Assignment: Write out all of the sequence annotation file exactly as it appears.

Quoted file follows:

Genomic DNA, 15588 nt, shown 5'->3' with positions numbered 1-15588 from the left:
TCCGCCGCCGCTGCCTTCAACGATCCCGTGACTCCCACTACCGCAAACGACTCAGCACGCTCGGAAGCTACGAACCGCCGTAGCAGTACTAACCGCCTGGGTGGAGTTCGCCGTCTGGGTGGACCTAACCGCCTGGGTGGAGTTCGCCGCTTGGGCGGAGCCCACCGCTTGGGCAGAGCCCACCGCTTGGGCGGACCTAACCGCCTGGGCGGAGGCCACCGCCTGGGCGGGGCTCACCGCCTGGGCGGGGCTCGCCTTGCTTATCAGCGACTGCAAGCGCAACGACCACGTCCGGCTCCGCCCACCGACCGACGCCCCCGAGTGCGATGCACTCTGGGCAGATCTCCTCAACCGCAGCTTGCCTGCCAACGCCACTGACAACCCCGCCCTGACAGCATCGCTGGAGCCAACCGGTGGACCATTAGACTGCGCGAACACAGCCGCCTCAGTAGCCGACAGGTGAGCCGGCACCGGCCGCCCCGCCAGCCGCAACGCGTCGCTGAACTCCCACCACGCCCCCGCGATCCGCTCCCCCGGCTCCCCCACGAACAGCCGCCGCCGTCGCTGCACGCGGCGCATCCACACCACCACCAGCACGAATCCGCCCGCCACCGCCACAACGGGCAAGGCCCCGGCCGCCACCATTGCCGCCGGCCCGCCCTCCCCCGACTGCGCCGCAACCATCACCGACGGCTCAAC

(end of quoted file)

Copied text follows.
Genomic DNA, 15588 nt, shown 5'->3' with positions numbered 1-15588 from the left:
TCCGCCGCCGCTGCCTTCAACGATCCCGTGACTCCCACTACCGCAAACGACTCAGCACGCTCGGAAGCTACGAACCGCCGTAGCAGTACTAACCGCCTGGGTGGAGTTCGCCGTCTGGGTGGACCTAACCGCCTGGGTGGAGTTCGCCGCTTGGGCGGAGCCCACCGCTTGGGCAGAGCCCACCGCTTGGGCGGACCTAACCGCCTGGGCGGAGGCCACCGCCTGGGCGGGGCTCACCGCCTGGGCGGGGCTCGCCTTGCTTATCAGCGACTGCAAGCGCAACGACCACGTCCGGCTCCGCCCACCGACCGACGCCCCCGAGTGCGATGCACTCTGGGCAGATCTCCTCAACCGCAGCTTGCCTGCCAACGCCACTGACAACCCCGCCCTGACAGCATCGCTGGAGCCAACCGGTGGACCATTAGACTGCGCGAACACAGCCGCCTCAGTAGCCGACAGGTGAGCCGGCACCGGCCGCCCCGCCAGCCGCAACGCGTCGCTGAACTCCCACCACGCCCCCGCGATCCGCTCCCCCGGCTCCCCCACGAACAGCCGCCGCCGTCGCTGCACGCGGCGCATCCACACCACCACCAGCACGAATCCGCCCGCCACCGCCACAACGGGCAAGGCCCCGGCCGCCACCATTGCCGCCGGCCCGCCCTCCCCCGACTGCGCCGCAACCATCACCGACGGCTCAAC